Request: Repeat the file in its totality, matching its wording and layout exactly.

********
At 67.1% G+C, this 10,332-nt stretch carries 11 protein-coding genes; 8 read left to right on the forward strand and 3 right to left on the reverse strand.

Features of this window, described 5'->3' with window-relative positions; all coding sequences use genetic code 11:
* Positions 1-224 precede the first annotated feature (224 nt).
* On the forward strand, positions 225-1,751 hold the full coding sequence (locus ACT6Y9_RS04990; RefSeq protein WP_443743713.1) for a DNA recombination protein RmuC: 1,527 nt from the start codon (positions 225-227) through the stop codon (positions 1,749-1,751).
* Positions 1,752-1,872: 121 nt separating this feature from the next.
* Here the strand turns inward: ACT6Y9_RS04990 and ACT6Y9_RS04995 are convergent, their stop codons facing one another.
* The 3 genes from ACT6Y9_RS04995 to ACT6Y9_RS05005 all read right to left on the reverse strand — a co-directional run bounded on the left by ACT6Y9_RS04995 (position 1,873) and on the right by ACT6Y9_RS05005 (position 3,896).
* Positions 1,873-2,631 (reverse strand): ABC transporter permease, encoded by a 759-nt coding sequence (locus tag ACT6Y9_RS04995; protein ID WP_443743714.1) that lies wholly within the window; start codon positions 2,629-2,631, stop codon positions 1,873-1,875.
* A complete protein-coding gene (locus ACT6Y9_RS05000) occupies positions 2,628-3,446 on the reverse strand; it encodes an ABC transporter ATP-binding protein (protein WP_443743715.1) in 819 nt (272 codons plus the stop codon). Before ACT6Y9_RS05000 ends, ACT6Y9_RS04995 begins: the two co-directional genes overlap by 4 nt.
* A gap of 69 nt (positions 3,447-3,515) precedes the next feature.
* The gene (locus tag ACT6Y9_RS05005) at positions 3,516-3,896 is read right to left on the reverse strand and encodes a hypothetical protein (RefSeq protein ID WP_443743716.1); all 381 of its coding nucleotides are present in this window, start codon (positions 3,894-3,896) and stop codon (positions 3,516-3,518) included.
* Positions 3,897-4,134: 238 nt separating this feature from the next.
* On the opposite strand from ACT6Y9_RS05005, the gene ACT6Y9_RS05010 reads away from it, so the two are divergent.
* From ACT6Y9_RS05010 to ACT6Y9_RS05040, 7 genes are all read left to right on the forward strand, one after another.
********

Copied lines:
At 67.1% G+C, this 10,332-nt stretch carries 11 protein-coding genes; 8 read left to right on the forward strand and 3 right to left on the reverse strand.

Features of this window, described 5'->3' with window-relative positions; all coding sequences use genetic code 11:
* Positions 1-224 precede the first annotated feature (224 nt).
* On the forward strand, positions 225-1,751 hold the full coding sequence (locus ACT6Y9_RS04990; RefSeq protein WP_443743713.1) for a DNA recombination protein RmuC: 1,527 nt from the start codon (positions 225-227) through the stop codon (positions 1,749-1,751).
* Positions 1,752-1,872: 121 nt separating this feature from the next.
* Here the strand turns inward: ACT6Y9_RS04990 and ACT6Y9_RS04995 are convergent, their stop codons facing one another.
* The 3 genes from ACT6Y9_RS04995 to ACT6Y9_RS05005 all read right to left on the reverse strand — a co-directional run bounded on the left by ACT6Y9_RS04995 (position 1,873) and on the right by ACT6Y9_RS05005 (position 3,896).
* Positions 1,873-2,631 (reverse strand): ABC transporter permease, encoded by a 759-nt coding sequence (locus tag ACT6Y9_RS04995; protein ID WP_443743714.1) that lies wholly within the window; start codon positions 2,629-2,631, stop codon positions 1,873-1,875.
* A complete protein-coding gene (locus ACT6Y9_RS05000) occupies positions 2,628-3,446 on the reverse strand; it encodes an ABC transporter ATP-binding protein (protein WP_443743715.1) in 819 nt (272 codons plus the stop codon). Before ACT6Y9_RS05000 ends, ACT6Y9_RS04995 begins: the two co-directional genes overlap by 4 nt.
* A gap of 69 nt (positions 3,447-3,515) precedes the next feature.
* The gene (locus tag ACT6Y9_RS05005) at positions 3,516-3,896 is read right to left on the reverse strand and encodes a hypothetical protein (RefSeq protein ID WP_443743716.1); all 381 of its coding nucleotides are present in this window, start codon (positions 3,894-3,896) and stop codon (positions 3,516-3,518) included.
* Positions 3,897-4,134: 238 nt separating this feature from the next.
* On the opposite strand from ACT6Y9_RS05005, the gene ACT6Y9_RS05010 reads away from it, so the two are divergent.
* From ACT6Y9_RS05010 to ACT6Y9_RS05040, 7 genes are all read left to right on the forward strand, one after another.